Accused swindler the 'McMystery' donor?
By Art Harris
ATLANTA, Georgia (CNN) -- For almost six years, it has been the $1 million McMystery: Who donated a McDonald's promotional game piece worth $1 million to a research hospital that tries to help dying children?
Three weeks before Christmas in 1995, a staffer at St. Jude Children's Research Hospital in Memphis, Tennessee, opened the mail and found a colorful card that said "Instant Winner."
After McDonald's verified it was indeed a bona fide $1 million game piece from its Monopoly giveaway game, the company waived contest rules that required such pieces to be claimed only by the winners, and agreed to pay St. Jude the prize money in $50,000 installments over 20 years.
It is still the largest anonymous donation in the hospital's history, and no one ever took credit for giving the donation to the facility, which was founded by late entertainer Danny Thomas.
Officials had no clues. There was no return address, just the plain white envelope with a Dallas, Texas, postmark.
Now, CNN has learned the man who sent the piece was Jerome "Uncle Jerry" Jacobson, 58, the accused mastermind behind the multi-million dollar swindle of McDonald's promotional giveaways.
Defense and prosecution sources both told CNN that Jacobson was behind the so-called McMystery. He was in Dallas on November 24, 1995, the date the envelope containing the winning card was postmarked, the sources said.
Jacobson, director of security for Simon Marketing, the company that handled McDonald's promotional giveaways, pleaded not guilty Monday in federal court in Jacksonville, Florida, after he and 20 others were indicted in what the government said was a nationwide mail fraud scheme.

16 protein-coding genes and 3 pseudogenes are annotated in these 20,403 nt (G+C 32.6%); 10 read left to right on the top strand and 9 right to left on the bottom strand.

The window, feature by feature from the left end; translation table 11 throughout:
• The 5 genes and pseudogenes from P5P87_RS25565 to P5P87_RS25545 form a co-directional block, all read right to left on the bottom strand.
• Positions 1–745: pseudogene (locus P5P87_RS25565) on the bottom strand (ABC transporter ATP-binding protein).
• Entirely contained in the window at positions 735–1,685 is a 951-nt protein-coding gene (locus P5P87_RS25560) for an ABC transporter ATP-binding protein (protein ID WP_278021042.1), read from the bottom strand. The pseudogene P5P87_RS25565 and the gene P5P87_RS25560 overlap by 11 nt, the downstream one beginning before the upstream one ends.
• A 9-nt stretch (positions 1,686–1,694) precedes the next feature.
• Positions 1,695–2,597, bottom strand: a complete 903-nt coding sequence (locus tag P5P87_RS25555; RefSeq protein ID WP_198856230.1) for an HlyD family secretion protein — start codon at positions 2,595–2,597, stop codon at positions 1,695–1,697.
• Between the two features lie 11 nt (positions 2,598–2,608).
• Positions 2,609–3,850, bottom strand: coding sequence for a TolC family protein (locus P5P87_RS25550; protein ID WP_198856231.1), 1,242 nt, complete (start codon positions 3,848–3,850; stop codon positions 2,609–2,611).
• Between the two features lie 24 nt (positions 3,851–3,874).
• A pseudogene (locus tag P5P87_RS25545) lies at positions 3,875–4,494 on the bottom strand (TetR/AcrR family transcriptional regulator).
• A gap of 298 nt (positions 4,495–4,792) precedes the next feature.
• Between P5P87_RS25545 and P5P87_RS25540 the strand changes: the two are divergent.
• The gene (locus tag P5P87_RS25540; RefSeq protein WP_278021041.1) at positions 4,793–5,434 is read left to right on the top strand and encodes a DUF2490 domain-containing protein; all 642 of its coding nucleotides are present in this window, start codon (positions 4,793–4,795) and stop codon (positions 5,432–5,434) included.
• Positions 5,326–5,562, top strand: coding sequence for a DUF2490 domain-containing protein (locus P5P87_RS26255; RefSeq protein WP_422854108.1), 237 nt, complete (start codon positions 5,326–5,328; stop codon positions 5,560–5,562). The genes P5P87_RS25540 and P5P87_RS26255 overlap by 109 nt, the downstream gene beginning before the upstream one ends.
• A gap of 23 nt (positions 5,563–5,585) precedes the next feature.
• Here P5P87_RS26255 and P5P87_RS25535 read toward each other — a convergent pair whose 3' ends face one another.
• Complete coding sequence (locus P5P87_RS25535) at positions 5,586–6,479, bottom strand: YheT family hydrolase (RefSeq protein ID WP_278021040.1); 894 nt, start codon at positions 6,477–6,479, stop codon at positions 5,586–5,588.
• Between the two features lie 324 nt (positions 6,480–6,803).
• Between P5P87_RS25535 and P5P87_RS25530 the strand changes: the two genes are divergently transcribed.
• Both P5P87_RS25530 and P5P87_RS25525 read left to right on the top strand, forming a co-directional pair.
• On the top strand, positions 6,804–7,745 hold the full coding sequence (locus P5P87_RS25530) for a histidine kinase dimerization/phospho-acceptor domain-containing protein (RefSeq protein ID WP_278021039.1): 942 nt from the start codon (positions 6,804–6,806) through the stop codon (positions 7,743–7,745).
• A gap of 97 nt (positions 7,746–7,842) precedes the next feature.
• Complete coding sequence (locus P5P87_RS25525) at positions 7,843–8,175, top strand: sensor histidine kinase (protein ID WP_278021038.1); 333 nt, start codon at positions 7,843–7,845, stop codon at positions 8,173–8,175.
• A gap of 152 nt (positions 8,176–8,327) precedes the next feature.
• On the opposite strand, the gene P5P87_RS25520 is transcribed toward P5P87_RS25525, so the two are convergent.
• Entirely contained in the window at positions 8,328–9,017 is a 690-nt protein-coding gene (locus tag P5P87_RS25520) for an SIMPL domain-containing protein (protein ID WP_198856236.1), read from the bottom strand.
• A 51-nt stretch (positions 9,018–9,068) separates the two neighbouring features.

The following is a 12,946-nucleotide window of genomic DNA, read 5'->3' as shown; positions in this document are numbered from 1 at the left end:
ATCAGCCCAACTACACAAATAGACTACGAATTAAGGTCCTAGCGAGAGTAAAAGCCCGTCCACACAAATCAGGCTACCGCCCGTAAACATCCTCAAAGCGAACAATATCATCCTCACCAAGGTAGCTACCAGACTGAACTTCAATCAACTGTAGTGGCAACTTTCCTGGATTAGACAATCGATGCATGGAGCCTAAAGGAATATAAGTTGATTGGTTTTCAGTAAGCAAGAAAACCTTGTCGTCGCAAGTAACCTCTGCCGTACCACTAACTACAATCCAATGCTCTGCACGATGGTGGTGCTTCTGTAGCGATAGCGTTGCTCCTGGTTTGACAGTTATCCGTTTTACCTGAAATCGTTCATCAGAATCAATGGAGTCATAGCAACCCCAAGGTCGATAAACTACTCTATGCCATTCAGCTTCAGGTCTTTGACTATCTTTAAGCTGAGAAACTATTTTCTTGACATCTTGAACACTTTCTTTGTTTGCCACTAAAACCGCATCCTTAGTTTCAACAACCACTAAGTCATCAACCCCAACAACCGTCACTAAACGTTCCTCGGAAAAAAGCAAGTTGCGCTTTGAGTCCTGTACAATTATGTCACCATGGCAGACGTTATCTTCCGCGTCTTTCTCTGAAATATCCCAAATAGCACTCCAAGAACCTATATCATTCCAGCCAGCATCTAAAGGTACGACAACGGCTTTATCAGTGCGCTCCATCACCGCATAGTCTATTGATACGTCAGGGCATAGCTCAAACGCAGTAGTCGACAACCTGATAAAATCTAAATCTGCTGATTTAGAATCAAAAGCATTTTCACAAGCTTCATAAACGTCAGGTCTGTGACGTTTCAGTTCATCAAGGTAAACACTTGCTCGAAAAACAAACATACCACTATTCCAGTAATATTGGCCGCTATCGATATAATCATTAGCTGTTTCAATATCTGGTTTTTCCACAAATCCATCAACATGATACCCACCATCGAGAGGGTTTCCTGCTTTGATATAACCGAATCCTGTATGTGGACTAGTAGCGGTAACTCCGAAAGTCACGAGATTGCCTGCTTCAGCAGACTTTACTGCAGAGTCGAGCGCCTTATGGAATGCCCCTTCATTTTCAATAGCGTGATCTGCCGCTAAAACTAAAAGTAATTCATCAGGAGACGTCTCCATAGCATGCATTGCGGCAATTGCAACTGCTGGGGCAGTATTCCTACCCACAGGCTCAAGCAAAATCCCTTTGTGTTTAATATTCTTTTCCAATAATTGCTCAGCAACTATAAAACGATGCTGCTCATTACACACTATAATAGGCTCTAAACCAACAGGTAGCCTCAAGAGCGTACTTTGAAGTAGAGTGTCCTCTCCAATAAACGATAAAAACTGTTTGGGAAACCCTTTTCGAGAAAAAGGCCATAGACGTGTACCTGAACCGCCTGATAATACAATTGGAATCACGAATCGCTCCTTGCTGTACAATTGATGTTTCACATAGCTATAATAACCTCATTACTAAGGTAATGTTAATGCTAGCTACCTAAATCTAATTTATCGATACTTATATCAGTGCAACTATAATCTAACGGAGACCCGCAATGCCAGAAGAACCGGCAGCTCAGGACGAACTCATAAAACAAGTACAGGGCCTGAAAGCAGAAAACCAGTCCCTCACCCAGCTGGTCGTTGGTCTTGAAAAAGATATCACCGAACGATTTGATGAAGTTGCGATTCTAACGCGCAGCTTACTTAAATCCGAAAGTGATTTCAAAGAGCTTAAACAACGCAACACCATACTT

He was charged with stealing more than $20 million worth of winning McDonald's game pieces and recruiting others to cash them in.
The recruits then would transfer a portion of their winnings to Jacobson, prosecutors alleged. Authorities say the games involved since the late 1980s were the popular "Monopoly" and "Who Wants to be a Millionaire" promotions.
Jacobson charged $50,000 for the $1 million game pieces, the indictment said.
Simon Marketing was not implicated in the alleged scheme. Likewise, law enforcement officials said no one at McDonald's Corp. was involved; they called the company a victim.
If convicted, sources said Jacobson might try to cite the $1 million St. Jude donation in an attempt to win a reduced prison term.
But prosecution sources told CNN that larceny, not charity, was his motive -- and that they would argue Jacobson mailed it only after he had failed to recruit a cohort to cash it in before the contest deadline expired.
Both St. Jude and McDonald's were surprised when CNN called to tell them its sources had identified Jacobson as the $1 million donor.
"We were deeply appreciative when we got this gift, and I said at the time it had to be someone wonderful with a feeling to help kids -- whoever did it, we thought had a wonderful heart," said Richard Shadyac, the head fund-raiser for St. Jude.
If McDonald's was in fact defrauded by the donor and asked for the money back, he said, "We would certainly work with them in any way we could."
Shadyac added, "But if McDonald's still wants to acknowledge it was a gift, we would be deeply grateful."
McDonald's spokesman Walt Riker told CNN the company stands by its gift and has no plans to stop the payments, even if it began with larceny.
"However it got there, we have no intention of asking for it back," he said. "It's doing a world of good at St. Jude."
Statement from McDonald's Chairman and CEO Jack M. Greenberg
August 21, 2001
FBI arrests 8 in fraud scheme targeting McDonald's game
August 22, 2001
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